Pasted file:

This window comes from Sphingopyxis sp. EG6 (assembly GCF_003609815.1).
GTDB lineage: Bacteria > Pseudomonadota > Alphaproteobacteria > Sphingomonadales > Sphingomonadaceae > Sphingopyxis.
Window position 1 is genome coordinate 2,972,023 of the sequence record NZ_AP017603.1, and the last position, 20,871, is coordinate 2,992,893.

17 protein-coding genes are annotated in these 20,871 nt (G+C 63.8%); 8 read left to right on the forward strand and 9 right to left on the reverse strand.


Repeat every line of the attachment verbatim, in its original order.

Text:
This window comes from Sphingopyxis sp. EG6 (assembly GCF_003609815.1).
GTDB lineage: Bacteria > Pseudomonadota > Alphaproteobacteria > Sphingomonadales > Sphingomonadaceae > Sphingopyxis.
Window position 1 is genome coordinate 2,972,023 of the sequence record NZ_AP017603.1, and the last position, 20,871, is coordinate 2,992,893.

17 protein-coding genes are annotated in these 20,871 nt (G+C 63.8%); 8 read left to right on the forward strand and 9 right to left on the reverse strand.